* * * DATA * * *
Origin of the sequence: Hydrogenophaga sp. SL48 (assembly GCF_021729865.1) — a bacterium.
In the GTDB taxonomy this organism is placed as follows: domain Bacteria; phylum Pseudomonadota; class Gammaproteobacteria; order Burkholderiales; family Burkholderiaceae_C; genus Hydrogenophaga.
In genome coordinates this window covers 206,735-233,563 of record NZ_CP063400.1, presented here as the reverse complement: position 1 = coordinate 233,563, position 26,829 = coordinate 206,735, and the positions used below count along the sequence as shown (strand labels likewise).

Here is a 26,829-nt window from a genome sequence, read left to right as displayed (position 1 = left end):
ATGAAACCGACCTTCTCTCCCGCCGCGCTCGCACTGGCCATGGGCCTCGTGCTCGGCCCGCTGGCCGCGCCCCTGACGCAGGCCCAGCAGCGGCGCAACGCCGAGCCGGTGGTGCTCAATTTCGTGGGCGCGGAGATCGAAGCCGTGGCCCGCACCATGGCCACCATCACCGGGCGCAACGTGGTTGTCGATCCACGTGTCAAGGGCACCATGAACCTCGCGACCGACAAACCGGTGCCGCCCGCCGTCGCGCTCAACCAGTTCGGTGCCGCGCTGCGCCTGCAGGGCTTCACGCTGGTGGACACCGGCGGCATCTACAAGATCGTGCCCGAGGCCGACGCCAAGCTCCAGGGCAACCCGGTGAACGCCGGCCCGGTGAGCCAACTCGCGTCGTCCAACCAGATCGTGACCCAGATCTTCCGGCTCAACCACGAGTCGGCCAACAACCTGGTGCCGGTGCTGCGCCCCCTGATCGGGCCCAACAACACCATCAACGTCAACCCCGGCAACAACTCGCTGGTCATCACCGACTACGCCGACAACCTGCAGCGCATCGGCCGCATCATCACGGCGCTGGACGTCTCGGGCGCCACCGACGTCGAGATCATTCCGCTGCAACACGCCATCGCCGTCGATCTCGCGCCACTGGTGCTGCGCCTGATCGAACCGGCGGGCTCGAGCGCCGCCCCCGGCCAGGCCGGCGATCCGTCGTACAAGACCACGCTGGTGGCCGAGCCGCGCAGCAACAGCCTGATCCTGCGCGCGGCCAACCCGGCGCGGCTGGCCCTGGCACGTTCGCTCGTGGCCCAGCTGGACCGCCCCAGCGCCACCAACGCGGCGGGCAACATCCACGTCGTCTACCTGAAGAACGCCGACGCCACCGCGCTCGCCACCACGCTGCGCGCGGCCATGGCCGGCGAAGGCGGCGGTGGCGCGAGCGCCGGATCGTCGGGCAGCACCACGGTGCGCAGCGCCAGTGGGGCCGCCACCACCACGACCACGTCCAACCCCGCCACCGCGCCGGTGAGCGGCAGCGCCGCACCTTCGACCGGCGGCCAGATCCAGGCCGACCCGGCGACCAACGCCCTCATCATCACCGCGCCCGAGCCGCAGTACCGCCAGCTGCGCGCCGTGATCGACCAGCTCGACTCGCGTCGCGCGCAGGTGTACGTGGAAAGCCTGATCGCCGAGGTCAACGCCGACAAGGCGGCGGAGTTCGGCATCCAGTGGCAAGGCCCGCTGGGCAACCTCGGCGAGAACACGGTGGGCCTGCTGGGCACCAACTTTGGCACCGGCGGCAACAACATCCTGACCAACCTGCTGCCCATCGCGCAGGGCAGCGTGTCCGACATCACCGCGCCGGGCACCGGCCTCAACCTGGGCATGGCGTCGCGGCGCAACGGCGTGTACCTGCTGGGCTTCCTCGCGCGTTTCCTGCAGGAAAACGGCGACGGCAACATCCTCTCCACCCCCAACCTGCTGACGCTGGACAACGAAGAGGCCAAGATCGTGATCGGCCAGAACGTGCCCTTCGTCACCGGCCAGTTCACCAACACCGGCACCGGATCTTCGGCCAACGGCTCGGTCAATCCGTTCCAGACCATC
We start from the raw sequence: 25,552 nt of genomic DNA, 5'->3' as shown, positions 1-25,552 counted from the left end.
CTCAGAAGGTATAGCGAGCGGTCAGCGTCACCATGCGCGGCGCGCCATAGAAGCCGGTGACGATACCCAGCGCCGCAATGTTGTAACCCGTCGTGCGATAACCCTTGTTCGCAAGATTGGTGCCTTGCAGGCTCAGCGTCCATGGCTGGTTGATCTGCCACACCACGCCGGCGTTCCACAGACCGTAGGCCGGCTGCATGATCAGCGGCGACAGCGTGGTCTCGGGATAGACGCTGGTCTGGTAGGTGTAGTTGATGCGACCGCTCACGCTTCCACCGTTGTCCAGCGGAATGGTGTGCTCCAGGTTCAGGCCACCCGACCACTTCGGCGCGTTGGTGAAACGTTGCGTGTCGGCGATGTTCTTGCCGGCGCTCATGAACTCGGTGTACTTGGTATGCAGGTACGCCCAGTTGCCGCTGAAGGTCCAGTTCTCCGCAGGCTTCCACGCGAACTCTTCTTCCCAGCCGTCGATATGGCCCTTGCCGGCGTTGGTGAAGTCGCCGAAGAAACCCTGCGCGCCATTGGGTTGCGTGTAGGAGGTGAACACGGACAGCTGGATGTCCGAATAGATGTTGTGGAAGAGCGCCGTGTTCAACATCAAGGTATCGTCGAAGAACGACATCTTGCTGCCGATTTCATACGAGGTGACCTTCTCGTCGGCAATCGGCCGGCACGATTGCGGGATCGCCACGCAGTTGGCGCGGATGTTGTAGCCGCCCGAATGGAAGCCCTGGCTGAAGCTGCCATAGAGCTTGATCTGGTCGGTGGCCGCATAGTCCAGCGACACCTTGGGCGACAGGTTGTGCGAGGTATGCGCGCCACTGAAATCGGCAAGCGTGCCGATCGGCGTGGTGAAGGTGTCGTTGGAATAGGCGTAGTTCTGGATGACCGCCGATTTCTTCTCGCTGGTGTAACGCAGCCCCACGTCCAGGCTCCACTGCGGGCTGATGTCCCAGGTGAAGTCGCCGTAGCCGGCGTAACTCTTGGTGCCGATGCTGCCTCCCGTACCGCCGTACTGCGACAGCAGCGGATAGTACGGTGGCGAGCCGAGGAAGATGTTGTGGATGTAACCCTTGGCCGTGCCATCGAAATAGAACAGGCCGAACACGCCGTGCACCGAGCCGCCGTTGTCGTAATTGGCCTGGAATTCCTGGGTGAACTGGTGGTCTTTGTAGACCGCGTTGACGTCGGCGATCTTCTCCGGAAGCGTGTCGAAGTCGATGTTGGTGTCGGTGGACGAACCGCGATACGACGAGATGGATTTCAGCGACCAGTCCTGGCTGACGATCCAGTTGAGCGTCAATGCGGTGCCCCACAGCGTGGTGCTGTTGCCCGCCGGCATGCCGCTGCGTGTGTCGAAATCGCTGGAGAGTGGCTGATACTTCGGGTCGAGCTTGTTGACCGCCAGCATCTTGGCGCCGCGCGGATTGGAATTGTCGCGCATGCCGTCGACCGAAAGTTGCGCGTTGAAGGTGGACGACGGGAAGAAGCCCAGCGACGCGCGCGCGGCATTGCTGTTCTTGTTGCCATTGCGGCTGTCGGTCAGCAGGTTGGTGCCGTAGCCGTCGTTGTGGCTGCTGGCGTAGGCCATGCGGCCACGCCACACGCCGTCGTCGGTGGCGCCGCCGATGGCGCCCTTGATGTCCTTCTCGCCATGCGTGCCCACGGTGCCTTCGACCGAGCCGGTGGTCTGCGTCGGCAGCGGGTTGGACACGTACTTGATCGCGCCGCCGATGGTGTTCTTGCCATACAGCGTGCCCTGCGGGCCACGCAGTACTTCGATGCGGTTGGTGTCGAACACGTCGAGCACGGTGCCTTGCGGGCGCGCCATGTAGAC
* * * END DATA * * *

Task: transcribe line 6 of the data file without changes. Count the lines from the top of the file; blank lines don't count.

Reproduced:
We start from the raw sequence: 25,552 nt of genomic DNA, 5'->3' as shown, positions 1-25,552 counted from the left end.